Share this story...
Latest News

No boys allowed: Bainbridge Island teacher imposes ban on popular activity

Boys are not allowed to play with Legos in this Bainbridge Island kindergarten class, as part of a teacher's effort to create gender equity. (AP)

A Bainbridge Island teacher is giving a lesson that has parents on edge. The lesson plan: Boys can’t play with Legos.

The Bainbridge Island Review reports that Karen Keller, a kindergarten teacher at Blakely Elementary, is tackling the issue of gender equity by not allowing the boys in her class to play with Legos.

“I always tell the boys, ‘You’re going to have a turn,'” Keller told the Review. “And I’m like, ‘Yeah, when hell freezes over’ in my head.”

“I tell them, ‘You’ll have a turn’ because I don’t want them to feel bad,” she said.

The Lego-restricted lesson plan doesn’t make a whole lot of sense for KIRO Radio’s Dori Monson.

“Maybe they feel bad because you tell them they are going to have a turn when you don’t intend to give them a turn,” Dori said.

“If I was a parent of a boy in that class, I’d get them out of there … we’ve gone insane in our public schools,” he said. “This Bainbridge Island kindergarten class is just another example of how insane it’s all gotten.”

The restriction is personal for Dori, who has three daughters. For him, Legos are for everybody.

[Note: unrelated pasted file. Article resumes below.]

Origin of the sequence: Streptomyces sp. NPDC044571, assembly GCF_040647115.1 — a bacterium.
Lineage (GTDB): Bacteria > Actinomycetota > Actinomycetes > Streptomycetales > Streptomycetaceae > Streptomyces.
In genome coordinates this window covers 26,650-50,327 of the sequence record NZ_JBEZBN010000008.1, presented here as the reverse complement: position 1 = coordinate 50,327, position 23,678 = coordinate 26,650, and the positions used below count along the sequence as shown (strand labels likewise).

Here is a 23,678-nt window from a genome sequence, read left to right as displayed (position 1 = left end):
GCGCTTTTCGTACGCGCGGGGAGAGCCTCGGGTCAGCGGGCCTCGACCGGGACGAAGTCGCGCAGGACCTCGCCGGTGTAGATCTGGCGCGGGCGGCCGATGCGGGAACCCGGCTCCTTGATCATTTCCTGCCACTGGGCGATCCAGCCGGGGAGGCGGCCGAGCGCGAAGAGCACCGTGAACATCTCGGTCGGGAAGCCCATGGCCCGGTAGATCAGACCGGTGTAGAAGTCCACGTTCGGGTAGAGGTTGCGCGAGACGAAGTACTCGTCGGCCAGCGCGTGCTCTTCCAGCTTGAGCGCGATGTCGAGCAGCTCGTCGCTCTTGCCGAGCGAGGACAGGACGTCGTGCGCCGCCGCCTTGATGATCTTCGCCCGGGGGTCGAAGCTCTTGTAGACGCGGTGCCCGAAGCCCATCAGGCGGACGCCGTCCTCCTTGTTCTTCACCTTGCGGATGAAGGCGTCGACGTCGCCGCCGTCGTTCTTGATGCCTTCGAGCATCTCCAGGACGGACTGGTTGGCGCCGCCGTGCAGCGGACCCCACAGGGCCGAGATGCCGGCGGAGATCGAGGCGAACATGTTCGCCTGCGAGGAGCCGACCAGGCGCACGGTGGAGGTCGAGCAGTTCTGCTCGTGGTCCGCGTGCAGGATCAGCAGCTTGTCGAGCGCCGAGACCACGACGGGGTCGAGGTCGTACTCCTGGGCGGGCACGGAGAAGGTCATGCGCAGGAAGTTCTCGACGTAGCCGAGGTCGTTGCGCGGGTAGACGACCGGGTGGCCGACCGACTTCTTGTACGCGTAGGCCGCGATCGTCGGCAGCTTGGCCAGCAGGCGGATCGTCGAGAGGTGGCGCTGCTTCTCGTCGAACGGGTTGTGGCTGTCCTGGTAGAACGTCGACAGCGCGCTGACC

“At the Monson house, when my girls were little, we had a huge amount of Duplos,” he said. “The thing we loved doing with the Duplos was building a tower as tall as possible. We got it up to as tall as I could reach &#8212 and I’m not the tallest guy. Then I put my daughter on my shoulders and she tried to top it off. Then we got out a chair. We did that stuff all the time.”

“As the father of three daughters, my girls enjoyed the Legos and Duplos,” Dori said.

Keller told the Review that her ban on Legos is a way to pursue gender equity. She noticed that boys in her class often gravitated toward the Legos. Girls, on the other hand, may not have felt as comfortable getting into them, and usually played with crayons or dolls. Keller hopes that by giving girls special access to the blocks, it will improve their spacial and math skills.

But Legos know no gender, according to Dori, who believes that sometimes girls do like the more stereotypical girly things, and boys actually like boyish things.

“Why? Why do we have to change things like that?” Dori asked. “If girls want to play with dolls &#8212 and my girls were never into dolls &#8212 but if girls want to play with dolls and boys want to play with Legos, why do we have adults in the public schools who feel like they have to make a social statement about gender equity?”

While the KIRO Radio host applauded the effort to improve math skills with girls, he maintained that Legos aren’t a tool for a social statement, especially one where kids are thrown in the middle.

“That’s fine, but why deny boys that?” he said. “Even though I’m a father of girls and I’m a coach of girls, why do we have to tear down boys to elevate girls? Why would we lie to boys and say ‘you’re going to have a turn?'”

“If some girls would rather play with dolls, who cares?” Dori added. “Let them play with dolls.”

Most Popular